The Vermont Right to Life Political Committee recently announced it recommends pro-life Vermonters choose Libertarian nominee Ericka Redic for Congress over GOP nominee Liam Madden and Democrat nominee Becca Balint.
VRLCPC emphasized that it uses the word ‘recommends’ rather than the stronger term ‘endorses.’ And the party label adheres somewhat loosely to both candidates. Redic is historically a Republican with Libertarian leanings who chose to accept the Libertarian nomination only after the avowed political independent Madden won the GOP nomination in the August 9 primary.
Still, Vermont pro-life voters might wonder why a nominee of the famously pro-choice Libertarian Party got the nod over the nominee from the Republican Party which, alone among Vermont political parties, includes in its Vermont party platform this plank: “We value the sanctity of human life from conception to natural death.”
While both candidates oppose the proposed federal ban on abortion, they disagree on Article 22, the state’s proposed “reproductive liberty” constitutional amendment. As they stated during a September 15 VTDigger candidate debate, Madden supports Article 22. Redic opposes it. Furthermore, she passionately states her support for crisis pregnancy centers and mourns that as a young woman she had an abortion without knowing CPC help was available.
Redic and Madden state their views, beginning at about the 21:10 mark.
VT Digger: Earlier this week, Senator Lindsey Graham proposed a bill that would ban abortion nationwide at 15 weeks of gestation. Miss Redic, at VTDigger’s Republican primary U.S House debate in June, you said you would not support a federal abortion ban, saying the issue should be left to the states. Is this still your position?
Redic: Yes, it is it is still my position. I think that the reality of the circumstance that we’re in right now is that there are literally hundreds of thousands over a million women every year in the United States who find themselves in a position of being pregnant and not knowing what to do. I was in this position in my early 20s, and being born and raised in Vermont, where you just get taught, because our culture here is such that if you get pregnant out of wedlock and you and your boyfriend is not gonna, whatever, then you just get an abortion. That’s just what you do, and so that’s what I thought I was supposed to do.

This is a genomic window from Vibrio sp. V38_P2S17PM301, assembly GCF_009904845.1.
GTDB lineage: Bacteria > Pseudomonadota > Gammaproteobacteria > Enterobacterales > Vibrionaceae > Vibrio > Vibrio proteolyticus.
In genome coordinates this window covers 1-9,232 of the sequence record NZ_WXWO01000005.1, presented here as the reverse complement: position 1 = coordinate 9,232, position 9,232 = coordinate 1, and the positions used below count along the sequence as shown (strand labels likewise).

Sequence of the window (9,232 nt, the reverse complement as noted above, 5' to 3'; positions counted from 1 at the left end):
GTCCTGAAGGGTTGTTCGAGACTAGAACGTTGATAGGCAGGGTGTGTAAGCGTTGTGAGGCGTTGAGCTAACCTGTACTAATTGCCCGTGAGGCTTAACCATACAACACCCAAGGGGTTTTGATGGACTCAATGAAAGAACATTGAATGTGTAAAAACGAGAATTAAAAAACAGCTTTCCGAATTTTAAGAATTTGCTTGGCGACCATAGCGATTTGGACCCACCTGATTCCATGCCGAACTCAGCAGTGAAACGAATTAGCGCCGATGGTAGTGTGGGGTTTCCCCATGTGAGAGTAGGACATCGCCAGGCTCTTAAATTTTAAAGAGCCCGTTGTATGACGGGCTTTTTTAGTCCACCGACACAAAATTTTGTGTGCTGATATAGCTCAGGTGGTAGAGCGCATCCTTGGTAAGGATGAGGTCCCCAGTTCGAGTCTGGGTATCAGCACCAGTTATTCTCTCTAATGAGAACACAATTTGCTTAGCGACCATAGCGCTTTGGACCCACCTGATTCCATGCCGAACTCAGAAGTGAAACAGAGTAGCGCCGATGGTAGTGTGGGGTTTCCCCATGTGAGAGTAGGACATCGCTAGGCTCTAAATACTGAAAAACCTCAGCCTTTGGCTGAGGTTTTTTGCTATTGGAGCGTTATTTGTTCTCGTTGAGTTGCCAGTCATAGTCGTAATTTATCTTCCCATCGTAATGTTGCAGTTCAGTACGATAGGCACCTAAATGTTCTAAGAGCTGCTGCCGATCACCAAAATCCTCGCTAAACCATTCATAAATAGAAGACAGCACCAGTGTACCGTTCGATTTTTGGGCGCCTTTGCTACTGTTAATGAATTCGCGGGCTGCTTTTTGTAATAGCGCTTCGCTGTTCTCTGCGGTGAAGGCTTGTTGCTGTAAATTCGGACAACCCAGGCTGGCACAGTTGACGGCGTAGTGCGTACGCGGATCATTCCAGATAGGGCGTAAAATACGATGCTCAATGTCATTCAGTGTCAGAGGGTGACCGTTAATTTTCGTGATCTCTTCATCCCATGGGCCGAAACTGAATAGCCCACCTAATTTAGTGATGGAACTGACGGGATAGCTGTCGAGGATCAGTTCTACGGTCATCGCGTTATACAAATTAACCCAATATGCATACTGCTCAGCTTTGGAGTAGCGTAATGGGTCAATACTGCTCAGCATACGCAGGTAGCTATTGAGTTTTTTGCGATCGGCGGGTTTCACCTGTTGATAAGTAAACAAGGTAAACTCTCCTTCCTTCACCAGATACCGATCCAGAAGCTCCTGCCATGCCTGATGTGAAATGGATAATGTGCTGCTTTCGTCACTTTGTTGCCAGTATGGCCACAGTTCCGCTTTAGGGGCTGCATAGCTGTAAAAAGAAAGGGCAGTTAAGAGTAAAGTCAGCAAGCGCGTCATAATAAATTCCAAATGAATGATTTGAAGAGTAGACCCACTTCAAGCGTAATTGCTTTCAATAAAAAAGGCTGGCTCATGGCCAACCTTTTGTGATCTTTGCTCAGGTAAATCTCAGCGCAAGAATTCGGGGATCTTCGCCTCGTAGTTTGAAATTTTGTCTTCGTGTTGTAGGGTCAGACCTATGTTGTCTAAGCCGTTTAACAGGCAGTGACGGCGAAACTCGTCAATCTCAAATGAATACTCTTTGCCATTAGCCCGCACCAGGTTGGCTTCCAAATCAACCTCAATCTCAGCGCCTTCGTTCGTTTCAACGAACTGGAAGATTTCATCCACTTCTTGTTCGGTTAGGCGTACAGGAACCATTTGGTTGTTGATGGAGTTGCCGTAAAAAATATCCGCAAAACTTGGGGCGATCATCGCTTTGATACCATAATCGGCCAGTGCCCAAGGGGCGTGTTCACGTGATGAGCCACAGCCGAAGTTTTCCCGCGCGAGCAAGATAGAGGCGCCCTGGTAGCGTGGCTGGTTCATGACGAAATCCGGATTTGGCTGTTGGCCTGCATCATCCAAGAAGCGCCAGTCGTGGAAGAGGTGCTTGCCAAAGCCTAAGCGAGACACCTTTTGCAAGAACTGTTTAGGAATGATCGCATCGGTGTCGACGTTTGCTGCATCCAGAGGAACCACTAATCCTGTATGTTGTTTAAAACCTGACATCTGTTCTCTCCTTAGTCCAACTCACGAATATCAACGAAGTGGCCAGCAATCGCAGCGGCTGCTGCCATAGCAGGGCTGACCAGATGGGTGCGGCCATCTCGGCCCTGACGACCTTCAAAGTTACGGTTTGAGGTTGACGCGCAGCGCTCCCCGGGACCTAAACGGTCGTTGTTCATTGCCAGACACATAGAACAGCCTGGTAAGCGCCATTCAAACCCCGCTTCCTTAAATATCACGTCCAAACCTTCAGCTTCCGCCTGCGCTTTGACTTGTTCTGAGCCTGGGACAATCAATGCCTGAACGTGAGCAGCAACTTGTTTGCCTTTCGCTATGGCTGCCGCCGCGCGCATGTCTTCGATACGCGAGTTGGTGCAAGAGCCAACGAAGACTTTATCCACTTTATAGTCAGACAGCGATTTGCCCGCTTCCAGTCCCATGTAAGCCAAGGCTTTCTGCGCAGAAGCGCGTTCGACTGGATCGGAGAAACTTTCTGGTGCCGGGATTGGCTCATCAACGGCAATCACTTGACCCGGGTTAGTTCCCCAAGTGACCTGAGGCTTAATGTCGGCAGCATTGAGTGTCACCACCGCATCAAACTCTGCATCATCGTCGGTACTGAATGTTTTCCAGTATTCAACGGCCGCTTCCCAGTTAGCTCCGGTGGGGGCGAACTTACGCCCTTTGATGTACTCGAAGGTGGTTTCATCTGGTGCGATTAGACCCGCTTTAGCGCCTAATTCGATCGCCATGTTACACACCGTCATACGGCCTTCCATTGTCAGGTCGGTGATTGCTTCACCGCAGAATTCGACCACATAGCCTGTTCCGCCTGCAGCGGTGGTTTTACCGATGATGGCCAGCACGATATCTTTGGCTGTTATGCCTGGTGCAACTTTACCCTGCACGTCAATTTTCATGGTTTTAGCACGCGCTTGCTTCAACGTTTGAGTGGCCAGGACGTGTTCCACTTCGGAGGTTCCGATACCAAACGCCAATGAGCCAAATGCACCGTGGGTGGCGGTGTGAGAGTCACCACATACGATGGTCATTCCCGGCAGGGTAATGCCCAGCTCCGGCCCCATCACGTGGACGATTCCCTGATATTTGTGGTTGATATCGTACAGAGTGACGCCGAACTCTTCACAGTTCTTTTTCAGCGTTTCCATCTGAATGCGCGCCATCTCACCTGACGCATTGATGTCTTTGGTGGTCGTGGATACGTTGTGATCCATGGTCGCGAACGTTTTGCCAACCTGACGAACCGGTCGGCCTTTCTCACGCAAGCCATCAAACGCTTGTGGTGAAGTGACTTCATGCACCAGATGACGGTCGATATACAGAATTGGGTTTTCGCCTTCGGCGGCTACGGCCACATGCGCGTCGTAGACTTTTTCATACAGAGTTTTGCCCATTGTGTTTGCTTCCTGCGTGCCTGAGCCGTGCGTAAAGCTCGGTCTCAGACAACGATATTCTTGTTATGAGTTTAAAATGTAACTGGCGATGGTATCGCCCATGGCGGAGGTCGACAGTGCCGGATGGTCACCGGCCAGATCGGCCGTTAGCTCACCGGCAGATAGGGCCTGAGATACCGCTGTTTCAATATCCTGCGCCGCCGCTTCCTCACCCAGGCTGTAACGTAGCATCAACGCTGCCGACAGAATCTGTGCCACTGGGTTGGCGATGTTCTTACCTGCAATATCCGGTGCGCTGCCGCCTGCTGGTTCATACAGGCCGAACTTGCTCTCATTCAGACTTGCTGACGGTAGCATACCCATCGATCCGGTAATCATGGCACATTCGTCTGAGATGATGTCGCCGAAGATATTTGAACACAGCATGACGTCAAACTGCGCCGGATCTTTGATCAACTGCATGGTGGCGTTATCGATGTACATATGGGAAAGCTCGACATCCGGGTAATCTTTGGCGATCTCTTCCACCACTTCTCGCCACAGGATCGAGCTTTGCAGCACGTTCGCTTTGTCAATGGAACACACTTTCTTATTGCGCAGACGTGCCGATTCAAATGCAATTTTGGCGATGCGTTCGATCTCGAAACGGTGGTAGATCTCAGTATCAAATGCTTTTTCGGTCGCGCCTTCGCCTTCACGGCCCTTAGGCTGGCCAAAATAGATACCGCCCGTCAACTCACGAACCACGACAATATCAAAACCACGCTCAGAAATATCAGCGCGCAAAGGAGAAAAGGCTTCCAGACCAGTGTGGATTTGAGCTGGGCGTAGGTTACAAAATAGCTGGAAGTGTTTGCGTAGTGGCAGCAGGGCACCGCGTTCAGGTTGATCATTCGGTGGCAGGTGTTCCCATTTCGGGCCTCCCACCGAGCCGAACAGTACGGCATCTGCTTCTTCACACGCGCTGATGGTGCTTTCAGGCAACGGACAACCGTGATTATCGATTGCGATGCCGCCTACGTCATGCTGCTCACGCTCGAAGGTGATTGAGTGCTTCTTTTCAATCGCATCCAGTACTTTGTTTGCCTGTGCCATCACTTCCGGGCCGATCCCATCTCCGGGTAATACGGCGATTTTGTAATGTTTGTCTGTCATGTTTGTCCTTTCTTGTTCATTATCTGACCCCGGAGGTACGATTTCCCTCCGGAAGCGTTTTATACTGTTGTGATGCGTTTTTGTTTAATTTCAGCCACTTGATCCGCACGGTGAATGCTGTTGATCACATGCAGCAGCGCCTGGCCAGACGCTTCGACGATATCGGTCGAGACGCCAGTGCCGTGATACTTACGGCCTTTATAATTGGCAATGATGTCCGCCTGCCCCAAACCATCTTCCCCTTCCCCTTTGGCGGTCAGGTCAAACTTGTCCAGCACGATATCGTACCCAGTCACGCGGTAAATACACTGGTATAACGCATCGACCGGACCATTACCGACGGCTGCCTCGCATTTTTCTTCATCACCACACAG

Now that I’m older I actually can’t have children, so now I’m going to miss out on the opportunity of motherhood because I didn’t know that there was an organization out there that could help me, not only with my medical care and supplies, but giving me parent coaching, giving the father parent coaching, and helping us work together as a family. That’s why I support organizations like Aspire now that help women in crisis pregnancy, to know that they can choose life, that they can keep that child.
What I want to see, in a place like Vermont where we give over a million dollars to abortion clinics, like a million and a half dollars to abortion clinics, and zero dollars to Pregnancy Resource Centers, what I would love to see is for our state to Reject article 22 to say that abortion up to nine months is not okay. 85 percent of Americans agree.
VTDigger: Mr Madden, at that same June debate you said you would support compromise abortion legislation based on fetal viability. Please describe what a suitable compromise of abortion legislation would mean to you.
Madden: Ericka, I’m so sorry that happened to you. That’s heartbreaking. I’d like to start with some areas of agreement. I agree with Ruth Bader Ginsburg that access to abortion is central to a woman’s dignity. I agree with Justice Ginsburg that this issue is better decided by legislation than by courts. And I agree that the Constitutional grounds for protecting abortion is better rooted in equal protection clause rather than the Roe versus Wade privacy rights argument.
But where I agree with Becca is that I think we agree that 99 percent of abortions happen before a fetus is independently viable, and those should be protected choices, and we agree that the majority of all abortions after that are likely due to the health of the mother being in jeopardy or the fetus being incompatible with life.
So I think we would agree that if we were to allow states to prevent some late-term abortions, excluding the ones that I just mentioned, we would be only preventing an extremely rare instance of elective abortions in the last term, which is probably like less than one in a thousand.
Where we disagree is that I believe it is relevant when a child can live independently of the mother and that provides a moral and legal complexity that deserves attention. Even if elective late term abortions are rare, we provide regulation around all sorts of other rare occurrences when they’re ethically relevant.
This week Becca Balint sent a text message to thousands of Vermonters saying that she needed money because her opponent is anti-choice and at first I was kind of angry about this because I thought it was misleading to say that someone who believes in a constitutional amendment protecting 99% of the choices is not anti-choice.
But I’m thinking about it more, and I’m realizing that I don’t think you actually see that there’s nuance here, Rebecca, and I’m so happy to be a voice for the middle 80% of Vermonters who want a voice in this discussion.